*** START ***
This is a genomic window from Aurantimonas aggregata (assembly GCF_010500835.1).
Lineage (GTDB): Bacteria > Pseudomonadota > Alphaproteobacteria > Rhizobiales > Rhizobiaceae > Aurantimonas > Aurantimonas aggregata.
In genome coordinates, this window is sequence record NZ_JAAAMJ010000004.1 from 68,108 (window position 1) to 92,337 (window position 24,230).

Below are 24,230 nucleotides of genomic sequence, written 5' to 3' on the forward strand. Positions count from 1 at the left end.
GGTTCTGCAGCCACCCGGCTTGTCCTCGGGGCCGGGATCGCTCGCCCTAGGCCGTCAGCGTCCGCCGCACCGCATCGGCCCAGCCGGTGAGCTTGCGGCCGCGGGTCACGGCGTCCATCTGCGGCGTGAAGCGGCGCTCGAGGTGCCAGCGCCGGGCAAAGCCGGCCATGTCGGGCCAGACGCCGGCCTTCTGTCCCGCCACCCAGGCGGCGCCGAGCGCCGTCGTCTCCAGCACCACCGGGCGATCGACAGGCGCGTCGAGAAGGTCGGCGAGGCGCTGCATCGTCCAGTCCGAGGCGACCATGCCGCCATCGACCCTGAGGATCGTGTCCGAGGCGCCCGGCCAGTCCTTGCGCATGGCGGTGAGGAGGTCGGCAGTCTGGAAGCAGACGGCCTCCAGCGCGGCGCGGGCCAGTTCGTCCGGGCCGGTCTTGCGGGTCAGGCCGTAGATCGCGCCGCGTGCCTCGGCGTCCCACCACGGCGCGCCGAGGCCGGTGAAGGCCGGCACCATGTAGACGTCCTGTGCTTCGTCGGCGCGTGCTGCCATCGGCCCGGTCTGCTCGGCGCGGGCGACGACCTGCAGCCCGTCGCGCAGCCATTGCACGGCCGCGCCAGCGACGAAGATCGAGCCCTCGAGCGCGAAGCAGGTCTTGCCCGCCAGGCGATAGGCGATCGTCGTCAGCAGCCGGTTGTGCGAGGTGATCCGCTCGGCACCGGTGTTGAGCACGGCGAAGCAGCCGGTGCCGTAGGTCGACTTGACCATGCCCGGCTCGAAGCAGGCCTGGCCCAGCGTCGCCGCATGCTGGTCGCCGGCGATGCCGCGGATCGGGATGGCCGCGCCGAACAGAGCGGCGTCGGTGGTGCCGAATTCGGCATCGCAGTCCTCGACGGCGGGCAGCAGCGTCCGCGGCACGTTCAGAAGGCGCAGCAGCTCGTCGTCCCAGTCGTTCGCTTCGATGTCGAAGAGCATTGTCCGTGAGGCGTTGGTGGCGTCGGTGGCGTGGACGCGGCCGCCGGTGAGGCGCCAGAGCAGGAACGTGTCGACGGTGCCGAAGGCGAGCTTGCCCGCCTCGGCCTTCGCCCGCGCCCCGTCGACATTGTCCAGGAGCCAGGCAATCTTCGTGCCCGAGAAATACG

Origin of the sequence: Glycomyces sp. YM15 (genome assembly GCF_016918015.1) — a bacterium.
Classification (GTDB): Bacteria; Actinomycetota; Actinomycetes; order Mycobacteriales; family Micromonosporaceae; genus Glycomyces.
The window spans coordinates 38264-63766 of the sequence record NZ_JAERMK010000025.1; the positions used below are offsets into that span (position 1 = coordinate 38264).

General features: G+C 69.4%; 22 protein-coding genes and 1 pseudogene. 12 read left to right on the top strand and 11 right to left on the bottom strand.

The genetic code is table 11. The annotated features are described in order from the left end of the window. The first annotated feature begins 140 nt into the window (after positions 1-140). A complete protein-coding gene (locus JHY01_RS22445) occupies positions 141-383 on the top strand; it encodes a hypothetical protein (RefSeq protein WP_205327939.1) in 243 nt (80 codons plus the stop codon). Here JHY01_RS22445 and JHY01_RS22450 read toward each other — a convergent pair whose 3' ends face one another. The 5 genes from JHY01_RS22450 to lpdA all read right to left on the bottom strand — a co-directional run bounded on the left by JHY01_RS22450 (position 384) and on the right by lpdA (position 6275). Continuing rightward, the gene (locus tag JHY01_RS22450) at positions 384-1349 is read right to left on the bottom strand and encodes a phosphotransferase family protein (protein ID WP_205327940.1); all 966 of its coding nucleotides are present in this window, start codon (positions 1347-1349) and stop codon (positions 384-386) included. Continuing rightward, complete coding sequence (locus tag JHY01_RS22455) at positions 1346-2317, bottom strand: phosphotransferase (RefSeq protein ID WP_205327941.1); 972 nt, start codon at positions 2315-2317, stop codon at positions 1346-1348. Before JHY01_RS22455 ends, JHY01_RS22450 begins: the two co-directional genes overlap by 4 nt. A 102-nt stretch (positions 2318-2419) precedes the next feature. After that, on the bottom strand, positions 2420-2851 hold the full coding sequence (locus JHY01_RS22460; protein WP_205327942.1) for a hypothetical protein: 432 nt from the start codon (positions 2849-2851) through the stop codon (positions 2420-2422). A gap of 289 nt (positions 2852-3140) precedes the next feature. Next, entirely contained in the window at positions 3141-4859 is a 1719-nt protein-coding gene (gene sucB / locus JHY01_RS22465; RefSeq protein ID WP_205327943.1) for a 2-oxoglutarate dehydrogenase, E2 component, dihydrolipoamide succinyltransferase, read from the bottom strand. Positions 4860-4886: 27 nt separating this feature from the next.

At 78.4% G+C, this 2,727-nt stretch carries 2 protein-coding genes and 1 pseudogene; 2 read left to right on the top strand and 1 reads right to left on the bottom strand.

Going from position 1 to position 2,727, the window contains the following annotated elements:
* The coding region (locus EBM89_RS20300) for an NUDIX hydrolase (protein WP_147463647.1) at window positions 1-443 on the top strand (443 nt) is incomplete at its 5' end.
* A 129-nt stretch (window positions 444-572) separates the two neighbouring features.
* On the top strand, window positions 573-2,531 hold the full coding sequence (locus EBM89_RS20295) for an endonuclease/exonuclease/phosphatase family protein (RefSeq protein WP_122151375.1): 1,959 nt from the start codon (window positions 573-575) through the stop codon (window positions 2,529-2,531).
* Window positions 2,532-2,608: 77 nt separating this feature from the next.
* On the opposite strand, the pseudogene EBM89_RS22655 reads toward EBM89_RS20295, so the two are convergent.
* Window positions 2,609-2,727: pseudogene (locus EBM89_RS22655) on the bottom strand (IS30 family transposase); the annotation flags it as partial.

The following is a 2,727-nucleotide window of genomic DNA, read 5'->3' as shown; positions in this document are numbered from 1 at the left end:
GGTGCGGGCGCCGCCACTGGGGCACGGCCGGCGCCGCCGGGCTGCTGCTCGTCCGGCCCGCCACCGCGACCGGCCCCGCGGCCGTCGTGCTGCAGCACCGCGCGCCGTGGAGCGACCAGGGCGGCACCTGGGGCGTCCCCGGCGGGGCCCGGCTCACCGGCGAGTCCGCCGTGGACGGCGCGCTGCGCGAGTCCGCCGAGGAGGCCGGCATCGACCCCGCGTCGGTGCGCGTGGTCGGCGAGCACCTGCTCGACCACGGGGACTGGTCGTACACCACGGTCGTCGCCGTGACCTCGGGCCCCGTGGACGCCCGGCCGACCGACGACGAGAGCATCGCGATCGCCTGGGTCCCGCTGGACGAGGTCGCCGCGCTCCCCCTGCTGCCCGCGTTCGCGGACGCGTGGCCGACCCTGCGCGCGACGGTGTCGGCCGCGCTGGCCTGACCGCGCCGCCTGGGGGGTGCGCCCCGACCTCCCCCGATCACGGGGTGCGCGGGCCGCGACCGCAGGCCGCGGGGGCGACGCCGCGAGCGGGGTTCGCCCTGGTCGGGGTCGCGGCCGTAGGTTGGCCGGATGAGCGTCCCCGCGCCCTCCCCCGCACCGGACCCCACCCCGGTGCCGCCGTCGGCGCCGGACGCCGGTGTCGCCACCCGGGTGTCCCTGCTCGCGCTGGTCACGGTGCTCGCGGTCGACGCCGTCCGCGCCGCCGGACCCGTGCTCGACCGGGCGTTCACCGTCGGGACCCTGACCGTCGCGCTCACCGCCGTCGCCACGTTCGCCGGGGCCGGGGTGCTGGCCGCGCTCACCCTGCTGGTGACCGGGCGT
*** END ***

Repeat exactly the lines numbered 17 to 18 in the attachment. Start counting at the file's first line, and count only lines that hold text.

* On the opposite strand, the pseudogene EBM89_RS22655 reads toward EBM89_RS20295, so the two are convergent.
* Window positions 2,609-2,727: pseudogene (locus EBM89_RS22655) on the bottom strand (IS30 family transposase); the annotation flags it as partial.